Tuya (queen)

Last updated
Tuya
Queen consort of ancient Egypt
Great Royal Wife
QueenTuya-ROM-small.jpg
King's Mother Tuya
BornThebes
Diedca. 1257 BC
Thebes
Burial
Spouse Seti I
Issue Tia
Ramesses II
Henutmire (possibly)
Names
Tuya or Mut-Tuya
Egyptian name
Tuya (queen)Tuya (queen)Tuya (queen)Tuya (queen)Tuya (queen)
Dynasty 19th of Egypt
FatherRaia
Mother[R]uia
Religion Ancient Egyptian religion

Tuya (also called Tuy or Muat-Tuya [1] ) was the wife of Pharaoh Seti I of the Nineteenth Dynasty of Egypt and mother of Tia, Ramesses II, and perhaps Henutmire.

Contents

She was the daughter of Raia, who was a military officer based on his title of Lieutenant of the chariotry. [2] Tuya's daughter Tia was married to a high-ranking civil servant who was also called Tia. [2]

As the mother of Ramesses II, she enjoyed a privileged existence of a respected king's mother and was allowed the opportunity to correspond with the Hittite royal court after the Year 21 peace treaty between Egypt and Hatti put in place by Ramesses II.

Monuments and inscriptions

Statue of Tuya from the Vatican. Colossal statue of queen Tuya.jpg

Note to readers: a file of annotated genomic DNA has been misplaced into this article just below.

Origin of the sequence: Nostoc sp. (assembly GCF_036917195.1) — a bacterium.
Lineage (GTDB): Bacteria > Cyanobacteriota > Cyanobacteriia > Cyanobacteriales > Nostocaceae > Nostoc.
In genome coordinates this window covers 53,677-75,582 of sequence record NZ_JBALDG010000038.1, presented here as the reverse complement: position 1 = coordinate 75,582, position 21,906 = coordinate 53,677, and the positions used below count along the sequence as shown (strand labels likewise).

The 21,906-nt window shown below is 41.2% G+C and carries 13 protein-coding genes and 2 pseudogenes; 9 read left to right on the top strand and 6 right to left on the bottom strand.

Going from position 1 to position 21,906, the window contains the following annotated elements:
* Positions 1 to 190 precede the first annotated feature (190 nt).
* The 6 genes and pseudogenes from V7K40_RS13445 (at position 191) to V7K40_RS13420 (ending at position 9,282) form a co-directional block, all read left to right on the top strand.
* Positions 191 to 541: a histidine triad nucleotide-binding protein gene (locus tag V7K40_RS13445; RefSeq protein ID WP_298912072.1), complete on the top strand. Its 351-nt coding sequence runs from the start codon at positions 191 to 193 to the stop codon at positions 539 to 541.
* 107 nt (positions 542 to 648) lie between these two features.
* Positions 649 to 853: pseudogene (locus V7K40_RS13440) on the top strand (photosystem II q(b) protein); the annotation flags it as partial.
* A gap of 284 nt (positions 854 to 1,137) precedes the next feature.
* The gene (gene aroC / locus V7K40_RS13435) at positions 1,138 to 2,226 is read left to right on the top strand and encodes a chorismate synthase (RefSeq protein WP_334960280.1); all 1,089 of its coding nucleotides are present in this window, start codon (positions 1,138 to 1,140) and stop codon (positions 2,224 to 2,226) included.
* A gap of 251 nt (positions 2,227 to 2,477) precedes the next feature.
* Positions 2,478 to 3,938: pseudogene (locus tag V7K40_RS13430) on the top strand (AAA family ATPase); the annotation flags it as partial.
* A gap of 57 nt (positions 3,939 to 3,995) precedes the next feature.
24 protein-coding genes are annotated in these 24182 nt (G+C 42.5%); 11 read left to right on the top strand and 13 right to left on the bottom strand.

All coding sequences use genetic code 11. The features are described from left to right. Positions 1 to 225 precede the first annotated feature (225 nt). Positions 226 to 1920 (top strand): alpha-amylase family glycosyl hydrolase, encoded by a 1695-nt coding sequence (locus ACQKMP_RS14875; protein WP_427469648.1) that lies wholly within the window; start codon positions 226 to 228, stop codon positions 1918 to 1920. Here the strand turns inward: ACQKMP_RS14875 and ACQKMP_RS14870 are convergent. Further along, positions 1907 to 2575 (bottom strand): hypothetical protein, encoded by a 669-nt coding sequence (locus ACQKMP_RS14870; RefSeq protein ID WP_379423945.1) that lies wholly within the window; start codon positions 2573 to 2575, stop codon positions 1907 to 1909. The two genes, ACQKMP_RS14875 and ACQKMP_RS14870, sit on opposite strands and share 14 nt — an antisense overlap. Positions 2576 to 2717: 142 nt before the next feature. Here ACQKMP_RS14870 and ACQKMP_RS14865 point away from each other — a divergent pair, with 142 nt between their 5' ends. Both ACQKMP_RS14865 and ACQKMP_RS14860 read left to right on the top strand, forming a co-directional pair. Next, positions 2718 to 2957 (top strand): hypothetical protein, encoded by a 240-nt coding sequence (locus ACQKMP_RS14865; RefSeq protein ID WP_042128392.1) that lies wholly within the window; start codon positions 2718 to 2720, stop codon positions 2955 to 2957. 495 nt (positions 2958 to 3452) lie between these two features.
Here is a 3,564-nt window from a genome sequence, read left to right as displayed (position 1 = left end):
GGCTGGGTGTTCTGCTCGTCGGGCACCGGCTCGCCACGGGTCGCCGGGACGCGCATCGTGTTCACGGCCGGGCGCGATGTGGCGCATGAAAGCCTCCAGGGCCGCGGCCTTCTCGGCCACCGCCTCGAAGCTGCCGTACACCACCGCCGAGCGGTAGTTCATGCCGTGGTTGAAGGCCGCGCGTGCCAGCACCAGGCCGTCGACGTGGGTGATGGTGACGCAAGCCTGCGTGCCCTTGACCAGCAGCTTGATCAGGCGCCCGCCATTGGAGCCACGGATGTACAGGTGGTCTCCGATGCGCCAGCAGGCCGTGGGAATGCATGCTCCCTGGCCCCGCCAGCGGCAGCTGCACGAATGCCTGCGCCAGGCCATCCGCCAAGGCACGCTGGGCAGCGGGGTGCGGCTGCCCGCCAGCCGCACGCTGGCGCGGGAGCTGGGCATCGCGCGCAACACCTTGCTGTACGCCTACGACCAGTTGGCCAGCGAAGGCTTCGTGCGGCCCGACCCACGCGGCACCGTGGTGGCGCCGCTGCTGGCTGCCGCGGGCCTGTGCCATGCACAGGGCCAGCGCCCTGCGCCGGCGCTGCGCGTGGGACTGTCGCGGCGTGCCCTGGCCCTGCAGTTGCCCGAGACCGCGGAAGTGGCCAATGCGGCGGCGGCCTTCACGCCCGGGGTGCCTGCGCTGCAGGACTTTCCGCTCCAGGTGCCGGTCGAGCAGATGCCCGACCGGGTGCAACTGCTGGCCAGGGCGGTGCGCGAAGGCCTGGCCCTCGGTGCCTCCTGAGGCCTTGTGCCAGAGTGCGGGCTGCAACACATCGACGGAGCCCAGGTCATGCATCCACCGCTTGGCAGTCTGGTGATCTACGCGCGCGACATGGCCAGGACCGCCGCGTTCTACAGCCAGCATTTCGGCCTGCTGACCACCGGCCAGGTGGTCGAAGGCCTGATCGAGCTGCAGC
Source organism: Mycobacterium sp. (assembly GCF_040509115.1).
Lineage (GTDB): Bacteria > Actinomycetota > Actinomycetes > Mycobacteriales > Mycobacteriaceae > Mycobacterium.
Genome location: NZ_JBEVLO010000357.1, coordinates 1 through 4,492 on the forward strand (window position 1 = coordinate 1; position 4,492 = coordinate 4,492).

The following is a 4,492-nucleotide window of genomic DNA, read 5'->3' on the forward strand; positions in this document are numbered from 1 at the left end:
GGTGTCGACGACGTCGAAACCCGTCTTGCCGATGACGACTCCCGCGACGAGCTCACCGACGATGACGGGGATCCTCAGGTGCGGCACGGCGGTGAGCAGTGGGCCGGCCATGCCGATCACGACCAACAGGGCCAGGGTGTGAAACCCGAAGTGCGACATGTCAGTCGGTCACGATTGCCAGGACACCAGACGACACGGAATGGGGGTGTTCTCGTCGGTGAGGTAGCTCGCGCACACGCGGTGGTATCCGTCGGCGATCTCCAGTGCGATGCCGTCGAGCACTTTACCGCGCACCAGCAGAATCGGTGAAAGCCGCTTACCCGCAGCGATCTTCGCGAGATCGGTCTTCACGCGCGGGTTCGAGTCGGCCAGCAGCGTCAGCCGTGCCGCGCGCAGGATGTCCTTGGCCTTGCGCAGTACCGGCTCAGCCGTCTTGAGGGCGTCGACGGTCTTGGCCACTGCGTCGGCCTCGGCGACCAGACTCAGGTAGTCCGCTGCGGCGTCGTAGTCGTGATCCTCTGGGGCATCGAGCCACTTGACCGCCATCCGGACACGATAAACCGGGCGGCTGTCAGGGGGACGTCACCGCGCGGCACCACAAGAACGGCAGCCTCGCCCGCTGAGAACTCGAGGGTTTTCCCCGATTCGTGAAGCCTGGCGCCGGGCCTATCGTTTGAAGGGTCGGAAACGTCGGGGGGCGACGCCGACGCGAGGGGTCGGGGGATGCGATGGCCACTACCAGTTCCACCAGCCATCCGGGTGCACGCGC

Statue of Tuya from the Vatican.

Death and burial

Canopic jar lid of Queen Tuya from the Luxor Museum Queen Tuya.jpg
Canopic jar lid of Queen Tuya from the Luxor Museum

Tuya likely died soon after Year 22 of Ramesses' reign and was buried in an impressive tomb in the Valley of the Queens (QV80). [3] In her tomb, Tuya "was stripped of the first part of her name to become plain Tuya for eternity; the loss of the prefix Mut- suggests that her death had ended in an almost divine earthly status." [3]

Queen Tuya has been first portrayed by actress Irene Martin in Cecil B. DeMille's The Ten Commandments , as one of Bithiah's maidservants famous for quoting "Bithiah could charm tears from a crocodile".